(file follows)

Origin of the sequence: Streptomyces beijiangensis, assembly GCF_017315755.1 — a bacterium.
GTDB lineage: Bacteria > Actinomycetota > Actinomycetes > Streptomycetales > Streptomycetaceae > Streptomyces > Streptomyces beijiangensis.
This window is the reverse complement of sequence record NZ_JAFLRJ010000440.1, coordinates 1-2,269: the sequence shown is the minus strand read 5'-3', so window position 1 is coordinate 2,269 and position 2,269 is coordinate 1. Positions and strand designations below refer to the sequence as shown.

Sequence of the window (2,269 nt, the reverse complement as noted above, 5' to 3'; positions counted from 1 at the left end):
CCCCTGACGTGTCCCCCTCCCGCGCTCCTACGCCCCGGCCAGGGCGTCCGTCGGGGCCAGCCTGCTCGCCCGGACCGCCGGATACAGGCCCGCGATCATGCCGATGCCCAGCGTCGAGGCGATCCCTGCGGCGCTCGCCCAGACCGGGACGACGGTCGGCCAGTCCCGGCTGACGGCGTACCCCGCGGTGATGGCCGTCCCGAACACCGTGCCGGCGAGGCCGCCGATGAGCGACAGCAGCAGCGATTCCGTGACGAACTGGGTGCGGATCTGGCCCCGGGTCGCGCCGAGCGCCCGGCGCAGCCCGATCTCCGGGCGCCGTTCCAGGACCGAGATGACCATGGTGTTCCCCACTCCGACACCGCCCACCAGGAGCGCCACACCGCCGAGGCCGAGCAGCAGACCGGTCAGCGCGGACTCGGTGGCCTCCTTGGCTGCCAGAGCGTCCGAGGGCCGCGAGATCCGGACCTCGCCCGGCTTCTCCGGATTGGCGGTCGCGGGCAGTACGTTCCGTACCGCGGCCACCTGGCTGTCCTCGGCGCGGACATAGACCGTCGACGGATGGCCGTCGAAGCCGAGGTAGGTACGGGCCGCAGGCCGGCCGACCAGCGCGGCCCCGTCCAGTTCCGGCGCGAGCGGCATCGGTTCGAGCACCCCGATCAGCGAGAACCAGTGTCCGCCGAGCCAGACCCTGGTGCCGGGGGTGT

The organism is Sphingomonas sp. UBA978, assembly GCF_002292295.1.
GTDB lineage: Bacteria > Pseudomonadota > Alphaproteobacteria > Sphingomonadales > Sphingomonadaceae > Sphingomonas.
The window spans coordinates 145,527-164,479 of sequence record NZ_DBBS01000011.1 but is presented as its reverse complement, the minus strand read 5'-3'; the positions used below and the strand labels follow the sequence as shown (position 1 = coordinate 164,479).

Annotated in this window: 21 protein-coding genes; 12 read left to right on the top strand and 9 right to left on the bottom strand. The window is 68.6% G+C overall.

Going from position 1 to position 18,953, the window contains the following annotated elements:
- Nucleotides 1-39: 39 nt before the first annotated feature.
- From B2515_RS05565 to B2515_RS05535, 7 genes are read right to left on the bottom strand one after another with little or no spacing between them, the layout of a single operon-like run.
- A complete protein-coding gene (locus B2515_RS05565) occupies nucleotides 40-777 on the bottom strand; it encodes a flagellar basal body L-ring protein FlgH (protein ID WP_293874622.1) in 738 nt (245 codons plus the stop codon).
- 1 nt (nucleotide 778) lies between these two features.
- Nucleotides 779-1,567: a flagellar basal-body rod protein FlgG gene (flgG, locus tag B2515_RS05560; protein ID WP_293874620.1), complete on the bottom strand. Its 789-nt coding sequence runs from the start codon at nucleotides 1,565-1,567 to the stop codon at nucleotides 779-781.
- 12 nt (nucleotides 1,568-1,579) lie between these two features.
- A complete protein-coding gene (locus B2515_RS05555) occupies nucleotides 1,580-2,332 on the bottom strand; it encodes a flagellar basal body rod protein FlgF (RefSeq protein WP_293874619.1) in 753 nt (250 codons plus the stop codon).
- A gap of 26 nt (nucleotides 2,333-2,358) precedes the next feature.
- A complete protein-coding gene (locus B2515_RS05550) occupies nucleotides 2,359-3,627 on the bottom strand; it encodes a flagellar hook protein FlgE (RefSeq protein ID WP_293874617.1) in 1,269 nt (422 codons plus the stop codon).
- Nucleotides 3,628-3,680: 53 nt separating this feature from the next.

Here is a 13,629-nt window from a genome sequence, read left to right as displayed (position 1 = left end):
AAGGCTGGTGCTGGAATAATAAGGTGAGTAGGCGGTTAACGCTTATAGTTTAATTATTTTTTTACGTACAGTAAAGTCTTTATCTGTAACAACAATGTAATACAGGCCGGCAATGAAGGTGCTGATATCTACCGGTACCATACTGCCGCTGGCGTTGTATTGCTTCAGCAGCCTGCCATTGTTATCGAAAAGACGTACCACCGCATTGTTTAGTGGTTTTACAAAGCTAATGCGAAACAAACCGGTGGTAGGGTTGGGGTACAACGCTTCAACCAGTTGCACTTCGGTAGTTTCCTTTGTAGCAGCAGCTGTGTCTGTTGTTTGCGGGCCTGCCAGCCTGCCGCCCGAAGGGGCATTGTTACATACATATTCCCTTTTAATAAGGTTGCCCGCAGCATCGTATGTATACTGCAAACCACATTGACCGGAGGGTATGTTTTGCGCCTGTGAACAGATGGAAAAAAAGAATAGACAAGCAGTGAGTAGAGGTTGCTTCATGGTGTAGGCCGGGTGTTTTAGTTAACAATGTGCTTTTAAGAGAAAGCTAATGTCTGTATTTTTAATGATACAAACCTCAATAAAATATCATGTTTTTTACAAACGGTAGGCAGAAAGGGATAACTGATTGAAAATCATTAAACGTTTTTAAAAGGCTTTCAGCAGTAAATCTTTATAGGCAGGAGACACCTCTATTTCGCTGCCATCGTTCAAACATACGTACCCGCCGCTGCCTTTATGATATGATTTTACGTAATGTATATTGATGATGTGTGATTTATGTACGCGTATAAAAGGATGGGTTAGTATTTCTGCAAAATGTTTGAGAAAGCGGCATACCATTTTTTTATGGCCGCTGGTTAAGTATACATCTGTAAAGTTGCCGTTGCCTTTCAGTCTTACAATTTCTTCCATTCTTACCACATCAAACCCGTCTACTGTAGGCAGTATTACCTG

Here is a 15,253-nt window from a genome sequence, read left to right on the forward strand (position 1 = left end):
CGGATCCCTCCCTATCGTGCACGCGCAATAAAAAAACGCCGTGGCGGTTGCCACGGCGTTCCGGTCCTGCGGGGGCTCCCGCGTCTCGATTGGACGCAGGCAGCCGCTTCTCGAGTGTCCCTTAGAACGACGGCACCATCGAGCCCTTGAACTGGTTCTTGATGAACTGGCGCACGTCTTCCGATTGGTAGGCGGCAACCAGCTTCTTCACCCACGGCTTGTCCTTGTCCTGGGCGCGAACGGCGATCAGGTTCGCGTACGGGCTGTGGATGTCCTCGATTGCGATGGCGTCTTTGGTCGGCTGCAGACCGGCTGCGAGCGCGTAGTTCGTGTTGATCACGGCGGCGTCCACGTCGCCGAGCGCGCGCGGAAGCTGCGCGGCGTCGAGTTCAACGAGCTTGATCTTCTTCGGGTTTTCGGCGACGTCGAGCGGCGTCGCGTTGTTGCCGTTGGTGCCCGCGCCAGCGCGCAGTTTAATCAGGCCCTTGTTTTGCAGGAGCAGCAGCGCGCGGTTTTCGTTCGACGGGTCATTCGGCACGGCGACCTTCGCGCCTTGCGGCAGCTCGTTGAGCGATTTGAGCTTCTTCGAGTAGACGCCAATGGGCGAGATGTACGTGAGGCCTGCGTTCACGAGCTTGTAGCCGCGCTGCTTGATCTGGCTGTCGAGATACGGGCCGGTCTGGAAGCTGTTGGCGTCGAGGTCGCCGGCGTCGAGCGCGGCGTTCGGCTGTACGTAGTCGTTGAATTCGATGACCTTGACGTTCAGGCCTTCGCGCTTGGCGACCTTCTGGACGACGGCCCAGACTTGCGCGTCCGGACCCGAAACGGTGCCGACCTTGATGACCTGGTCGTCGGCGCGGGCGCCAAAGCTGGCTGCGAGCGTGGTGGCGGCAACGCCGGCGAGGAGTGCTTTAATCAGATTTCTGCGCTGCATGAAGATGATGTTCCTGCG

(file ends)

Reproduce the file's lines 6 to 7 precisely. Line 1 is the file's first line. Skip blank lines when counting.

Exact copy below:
The organism is Sphingomonas sp. UBA978, assembly GCF_002292295.1.
GTDB lineage: Bacteria > Pseudomonadota > Alphaproteobacteria > Sphingomonadales > Sphingomonadaceae > Sphingomonas.